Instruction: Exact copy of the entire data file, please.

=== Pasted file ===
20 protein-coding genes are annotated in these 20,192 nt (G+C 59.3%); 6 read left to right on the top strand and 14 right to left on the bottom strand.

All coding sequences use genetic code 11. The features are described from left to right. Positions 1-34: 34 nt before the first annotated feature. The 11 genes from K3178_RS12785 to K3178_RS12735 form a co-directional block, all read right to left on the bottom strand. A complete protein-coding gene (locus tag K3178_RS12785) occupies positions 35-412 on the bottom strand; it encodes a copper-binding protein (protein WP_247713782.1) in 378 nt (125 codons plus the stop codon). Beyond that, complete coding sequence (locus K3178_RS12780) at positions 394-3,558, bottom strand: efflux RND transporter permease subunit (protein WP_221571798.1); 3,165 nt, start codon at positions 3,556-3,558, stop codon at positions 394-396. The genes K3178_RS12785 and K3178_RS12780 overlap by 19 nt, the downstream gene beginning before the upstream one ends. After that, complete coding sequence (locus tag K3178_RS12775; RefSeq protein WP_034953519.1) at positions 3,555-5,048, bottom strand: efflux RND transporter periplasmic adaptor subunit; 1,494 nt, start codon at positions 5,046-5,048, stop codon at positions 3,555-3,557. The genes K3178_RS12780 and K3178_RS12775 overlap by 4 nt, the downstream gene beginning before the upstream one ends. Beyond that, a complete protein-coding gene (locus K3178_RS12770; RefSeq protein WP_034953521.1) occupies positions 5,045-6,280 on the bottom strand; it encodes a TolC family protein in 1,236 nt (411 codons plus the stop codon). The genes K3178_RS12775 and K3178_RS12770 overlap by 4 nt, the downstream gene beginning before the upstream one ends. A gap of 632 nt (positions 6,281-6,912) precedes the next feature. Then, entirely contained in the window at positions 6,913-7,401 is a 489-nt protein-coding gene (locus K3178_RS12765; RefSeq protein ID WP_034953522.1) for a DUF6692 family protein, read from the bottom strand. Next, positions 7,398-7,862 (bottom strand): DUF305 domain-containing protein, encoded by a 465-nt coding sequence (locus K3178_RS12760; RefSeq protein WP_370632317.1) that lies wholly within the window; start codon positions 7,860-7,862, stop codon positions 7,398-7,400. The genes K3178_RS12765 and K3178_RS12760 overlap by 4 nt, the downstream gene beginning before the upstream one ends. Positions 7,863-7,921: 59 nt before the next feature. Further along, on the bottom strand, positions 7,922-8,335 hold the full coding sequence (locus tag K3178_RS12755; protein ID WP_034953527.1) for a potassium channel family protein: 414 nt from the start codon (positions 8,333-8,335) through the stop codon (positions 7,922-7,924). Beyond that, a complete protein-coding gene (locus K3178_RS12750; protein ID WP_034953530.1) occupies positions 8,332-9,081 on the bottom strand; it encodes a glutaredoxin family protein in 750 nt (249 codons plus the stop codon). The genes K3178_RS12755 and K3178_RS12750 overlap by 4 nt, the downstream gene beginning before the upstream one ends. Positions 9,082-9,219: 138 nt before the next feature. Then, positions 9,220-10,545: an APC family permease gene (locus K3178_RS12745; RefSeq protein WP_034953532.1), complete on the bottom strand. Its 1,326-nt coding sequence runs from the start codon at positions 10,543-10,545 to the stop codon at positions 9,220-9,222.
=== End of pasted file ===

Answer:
20 protein-coding genes are annotated in these 20,192 nt (G+C 59.3%); 6 read left to right on the top strand and 14 right to left on the bottom strand.

All coding sequences use genetic code 11. The features are described from left to right. Positions 1-34: 34 nt before the first annotated feature. The 11 genes from K3178_RS12785 to K3178_RS12735 form a co-directional block, all read right to left on the bottom strand. A complete protein-coding gene (locus tag K3178_RS12785) occupies positions 35-412 on the bottom strand; it encodes a copper-binding protein (protein WP_247713782.1) in 378 nt (125 codons plus the stop codon). Beyond that, complete coding sequence (locus K3178_RS12780) at positions 394-3,558, bottom strand: efflux RND transporter permease subunit (protein WP_221571798.1); 3,165 nt, start codon at positions 3,556-3,558, stop codon at positions 394-396. The genes K3178_RS12785 and K3178_RS12780 overlap by 19 nt, the downstream gene beginning before the upstream one ends. After that, complete coding sequence (locus tag K3178_RS12775; RefSeq protein WP_034953519.1) at positions 3,555-5,048, bottom strand: efflux RND transporter periplasmic adaptor subunit; 1,494 nt, start codon at positions 5,046-5,048, stop codon at positions 3,555-3,557. The genes K3178_RS12780 and K3178_RS12775 overlap by 4 nt, the downstream gene beginning before the upstream one ends. Beyond that, a complete protein-coding gene (locus K3178_RS12770; RefSeq protein WP_034953521.1) occupies positions 5,045-6,280 on the bottom strand; it encodes a TolC family protein in 1,236 nt (411 codons plus the stop codon). The genes K3178_RS12775 and K3178_RS12770 overlap by 4 nt, the downstream gene beginning before the upstream one ends. A gap of 632 nt (positions 6,281-6,912) precedes the next feature. Then, entirely contained in the window at positions 6,913-7,401 is a 489-nt protein-coding gene (locus K3178_RS12765; RefSeq protein ID WP_034953522.1) for a DUF6692 family protein, read from the bottom strand. Next, positions 7,398-7,862 (bottom strand): DUF305 domain-containing protein, encoded by a 465-nt coding sequence (locus K3178_RS12760; RefSeq protein WP_370632317.1) that lies wholly within the window; start codon positions 7,860-7,862, stop codon positions 7,398-7,400. The genes K3178_RS12765 and K3178_RS12760 overlap by 4 nt, the downstream gene beginning before the upstream one ends. Positions 7,863-7,921: 59 nt before the next feature. Further along, on the bottom strand, positions 7,922-8,335 hold the full coding sequence (locus tag K3178_RS12755; protein ID WP_034953527.1) for a potassium channel family protein: 414 nt from the start codon (positions 8,333-8,335) through the stop codon (positions 7,922-7,924). Beyond that, a complete protein-coding gene (locus K3178_RS12750; protein ID WP_034953530.1) occupies positions 8,332-9,081 on the bottom strand; it encodes a glutaredoxin family protein in 750 nt (249 codons plus the stop codon). The genes K3178_RS12755 and K3178_RS12750 overlap by 4 nt, the downstream gene beginning before the upstream one ends. Positions 9,082-9,219: 138 nt before the next feature. Then, positions 9,220-10,545: an APC family permease gene (locus K3178_RS12745; RefSeq protein WP_034953532.1), complete on the bottom strand. Its 1,326-nt coding sequence runs from the start codon at positions 10,543-10,545 to the stop codon at positions 9,220-9,222.